},
            {
              "kind": "block",
              "type": "controls_whileUntil"
            }
          ]
        },
        {
          "kind": "category",
          "name": "Logic",
          "contents": [
            {
              "kind": "block",
              "type": "logic_compare"
            },
            {
              "kind": "block",
              "type": "logic_operation"
            },
            {
              "kind": "block",
              "type": "logic_boolean"
            }
          ]
        }
      ]
    },
    {
      "kind": "category",
      "name": "Custom",
      "contents": [
        {
          "kind": "block",
          "type": "start"
        },
        {
          "kind": "category",
          "name": "Move",
          "contents": [
            {
              "kind": "block",
              "type": "move_forward"
            },
            {
              "kind": "block",
              "type": "move_backward"
            }
          ]
        },
        {
          "kind": "category",
          "name": "Turn",
          "contents": [
            {
              "kind": "block",
              "type": "turn_left"
            },
            {
              "kind": "block",
              "type": "turn_right"
            }
          ]
        }
      ]
    }
  ]
}

Note that it is possible for a category to contain both sub-categories and blocks. In the above example, 'Custom' has two sub-categories ('Move' and 'Turn'), as well as a block of its own ('start').

Expanded

Categories are shown collapsed by default when Blockly is loaded, but a category may be expanded with

XML

<category name="..." expanded="true"></sep>

JSON

{
  "kind": "category",
  "name": "...",
  "expanded": "true"
}

Preset Blocks

The toolbox definition may contain blocks that have fields set to a default value, or have blocks that are already connected together.

Here are four blocks:

  1. A simple logic_boolean block with no preset values:
  2. A math_number block that has been modified to display the number 42 instead of the default of 0:
  3. A controls_for block that has three math_number blocks connected to it:
  4. A math_arithmetic block that has two math_number shadow blocks connected to it:

Here is the code to generate these four blocks in a toolbox using XML:

<xml id="toolbox" style="display: none">
  <block type="logic_boolean"></block>

  <block type="math_number">
    <field name="NUM">42</field>
  </block>

  <block type="controls_for">
    <value name="FROM">
      <block type="math_number">
        <field name="NUM">1</field>
      </block>
    </value>
    <value name="TO">
      <block type="math_number">
        <field name="NUM">10</field>
      </block>
    </value>
    <value name="BY">
      <block type="math_number">
        <field name="NUM">1</field>
      </block>
    </value>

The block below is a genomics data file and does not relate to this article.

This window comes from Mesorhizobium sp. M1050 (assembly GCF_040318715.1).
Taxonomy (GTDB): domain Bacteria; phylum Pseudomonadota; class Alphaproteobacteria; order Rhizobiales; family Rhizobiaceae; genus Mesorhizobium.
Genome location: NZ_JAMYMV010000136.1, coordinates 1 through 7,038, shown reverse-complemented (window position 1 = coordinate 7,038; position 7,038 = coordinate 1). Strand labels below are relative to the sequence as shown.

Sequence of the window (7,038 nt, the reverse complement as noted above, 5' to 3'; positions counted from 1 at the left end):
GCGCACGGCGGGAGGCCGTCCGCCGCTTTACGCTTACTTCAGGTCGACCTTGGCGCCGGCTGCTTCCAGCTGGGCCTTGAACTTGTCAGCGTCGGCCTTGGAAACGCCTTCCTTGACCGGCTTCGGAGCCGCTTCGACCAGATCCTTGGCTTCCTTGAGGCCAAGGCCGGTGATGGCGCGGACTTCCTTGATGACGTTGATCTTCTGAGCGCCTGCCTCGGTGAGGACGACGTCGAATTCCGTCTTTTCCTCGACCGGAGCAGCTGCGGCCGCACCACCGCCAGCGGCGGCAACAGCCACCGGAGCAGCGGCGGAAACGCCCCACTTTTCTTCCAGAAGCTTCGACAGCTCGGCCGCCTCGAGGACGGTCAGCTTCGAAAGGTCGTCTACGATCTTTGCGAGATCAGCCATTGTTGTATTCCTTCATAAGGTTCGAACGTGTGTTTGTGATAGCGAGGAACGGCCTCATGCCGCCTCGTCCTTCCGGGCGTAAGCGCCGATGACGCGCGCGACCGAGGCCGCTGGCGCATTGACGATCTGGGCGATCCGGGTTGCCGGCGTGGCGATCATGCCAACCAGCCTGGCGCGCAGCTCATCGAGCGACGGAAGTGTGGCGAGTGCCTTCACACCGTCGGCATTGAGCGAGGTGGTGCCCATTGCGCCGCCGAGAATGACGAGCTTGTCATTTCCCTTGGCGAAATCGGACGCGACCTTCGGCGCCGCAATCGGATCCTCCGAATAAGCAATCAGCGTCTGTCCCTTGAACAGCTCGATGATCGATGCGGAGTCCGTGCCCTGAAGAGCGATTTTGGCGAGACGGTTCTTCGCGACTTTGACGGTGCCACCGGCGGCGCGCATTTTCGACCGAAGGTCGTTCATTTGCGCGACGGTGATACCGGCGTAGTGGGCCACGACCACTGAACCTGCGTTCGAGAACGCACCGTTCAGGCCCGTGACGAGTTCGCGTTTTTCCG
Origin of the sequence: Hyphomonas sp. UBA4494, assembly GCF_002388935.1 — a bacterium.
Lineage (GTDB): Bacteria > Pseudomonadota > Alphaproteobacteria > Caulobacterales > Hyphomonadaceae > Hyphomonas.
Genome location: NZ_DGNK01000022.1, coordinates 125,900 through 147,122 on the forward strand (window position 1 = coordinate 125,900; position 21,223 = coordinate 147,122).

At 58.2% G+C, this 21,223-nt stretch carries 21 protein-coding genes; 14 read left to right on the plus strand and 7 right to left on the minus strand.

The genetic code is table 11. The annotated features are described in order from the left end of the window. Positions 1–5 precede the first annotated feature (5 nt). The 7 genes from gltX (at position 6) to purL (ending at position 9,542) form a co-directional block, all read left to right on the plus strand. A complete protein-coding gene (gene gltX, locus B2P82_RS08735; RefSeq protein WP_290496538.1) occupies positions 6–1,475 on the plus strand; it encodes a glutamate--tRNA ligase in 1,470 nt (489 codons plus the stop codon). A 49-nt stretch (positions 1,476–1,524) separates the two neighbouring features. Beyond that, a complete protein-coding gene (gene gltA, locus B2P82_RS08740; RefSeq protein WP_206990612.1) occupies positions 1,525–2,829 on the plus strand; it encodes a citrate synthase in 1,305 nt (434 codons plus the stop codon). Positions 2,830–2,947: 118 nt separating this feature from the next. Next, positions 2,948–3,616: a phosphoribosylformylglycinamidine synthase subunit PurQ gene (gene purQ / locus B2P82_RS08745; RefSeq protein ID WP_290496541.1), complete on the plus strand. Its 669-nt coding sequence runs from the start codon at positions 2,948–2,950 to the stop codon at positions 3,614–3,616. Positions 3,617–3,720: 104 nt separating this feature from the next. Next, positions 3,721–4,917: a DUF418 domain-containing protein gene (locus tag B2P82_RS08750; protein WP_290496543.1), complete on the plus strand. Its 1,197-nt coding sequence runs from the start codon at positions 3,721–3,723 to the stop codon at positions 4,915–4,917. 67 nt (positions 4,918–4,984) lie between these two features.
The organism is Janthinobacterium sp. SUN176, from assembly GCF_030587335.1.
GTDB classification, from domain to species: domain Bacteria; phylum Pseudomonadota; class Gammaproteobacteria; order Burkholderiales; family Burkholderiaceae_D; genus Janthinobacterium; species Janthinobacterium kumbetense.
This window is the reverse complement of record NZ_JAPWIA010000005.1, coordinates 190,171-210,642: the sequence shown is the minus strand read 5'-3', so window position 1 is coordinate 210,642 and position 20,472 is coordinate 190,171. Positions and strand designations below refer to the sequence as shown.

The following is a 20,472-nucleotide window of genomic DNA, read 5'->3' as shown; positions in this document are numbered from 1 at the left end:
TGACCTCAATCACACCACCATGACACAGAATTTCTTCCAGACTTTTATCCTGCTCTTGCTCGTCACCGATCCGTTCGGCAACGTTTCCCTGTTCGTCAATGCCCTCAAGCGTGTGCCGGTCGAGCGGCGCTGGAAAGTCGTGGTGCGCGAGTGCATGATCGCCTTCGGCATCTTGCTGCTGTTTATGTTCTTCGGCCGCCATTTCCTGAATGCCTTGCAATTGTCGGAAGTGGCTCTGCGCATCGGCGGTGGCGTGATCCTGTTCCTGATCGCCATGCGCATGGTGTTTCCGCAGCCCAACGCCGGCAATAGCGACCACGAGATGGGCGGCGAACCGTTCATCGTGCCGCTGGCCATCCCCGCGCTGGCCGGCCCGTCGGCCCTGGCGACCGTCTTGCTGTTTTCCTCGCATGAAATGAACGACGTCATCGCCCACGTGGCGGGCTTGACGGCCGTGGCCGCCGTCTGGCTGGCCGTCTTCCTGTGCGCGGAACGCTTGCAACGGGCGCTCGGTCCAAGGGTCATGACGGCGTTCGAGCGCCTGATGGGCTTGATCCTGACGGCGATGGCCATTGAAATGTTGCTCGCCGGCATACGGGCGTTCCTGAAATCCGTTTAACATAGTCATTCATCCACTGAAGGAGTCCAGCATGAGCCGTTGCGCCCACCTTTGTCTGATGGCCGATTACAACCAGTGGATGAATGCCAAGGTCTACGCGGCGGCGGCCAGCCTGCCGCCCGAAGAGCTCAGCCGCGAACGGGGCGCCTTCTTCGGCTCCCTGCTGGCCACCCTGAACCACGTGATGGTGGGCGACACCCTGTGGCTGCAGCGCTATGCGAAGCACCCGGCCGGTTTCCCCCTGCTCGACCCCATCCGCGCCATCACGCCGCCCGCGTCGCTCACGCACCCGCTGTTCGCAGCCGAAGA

</block>

  <block type="math_arithmetic">
    <field name="OP">ADD</field>
    <value name="A">
      <shadow type="math_number">
        <field name="NUM">1</field>
      </shadow>
    </value>
    <value name="B">
      <shadow type="math_number">
        <field name="NUM">1</field>
      </shadow>
    </value>
  </block>
</xml>

The XML for these preset or connected blocks is the same as Blockly's XML save format. Thus, the easiest way to construct the XML for such blocks is to use the Code application to build the blocks, then switch to the XML tab and copy the result. The x, y, and id properties are ignored by the toolbox and may be stripped out.

JSON

Preset blocks and connected blocks can be specificed in JSON using the blockxml attribute. For more information on what the XML string should be check the above section.

{
  "kind": "block",
  "blockxml": "<block type='math_number'><field name='NUM'>42</field></block>"
}

This is only necessary if you are changing a field value or connecting blocks together. If you do not need to do either of the above actions you can simply use type.

{
  "kind": "block",
  "type": "math_number"
}

Shadow blocks

Shadow blocks are placeholder blocks that perform several functions:

  • They indicate the default values for their parent block.
  • They allow users to type values directly without needing to fetch a number or string block.
  • Unlike a regular block, they get replaced if the user drops a block on top of them.
  • They inform the user of the type of value expected.

Shadow blocks cannot be constructed with the Code application directly. Instead one can use regular blocks, then change <block ...> and </block> in the XML to <shadow ...> and </shadow>.

Variables

Most fields are easy to set in your toolbox, needing only a name attribute and their value.

<field name="NUM">1</field>

Variables, however, have additional optional attributes which affect how they are created. A variable field can have an id and a variabletype. Note that variabletype does not use camelCase.

<field name="VAR" id=".n*OKd.u}2UD9QFicbEX" variabletype="Panda">Bai Yun</field>

If an id is set then the variabletype (if set) and the value must match any existing variable with that id when the block is created. If no variable with that id exists a new variable will be created. In general, the id should not be included in your toolbox XML. Omitting the id allows the variable to refer to an existing variable if it has the same value and variabletype.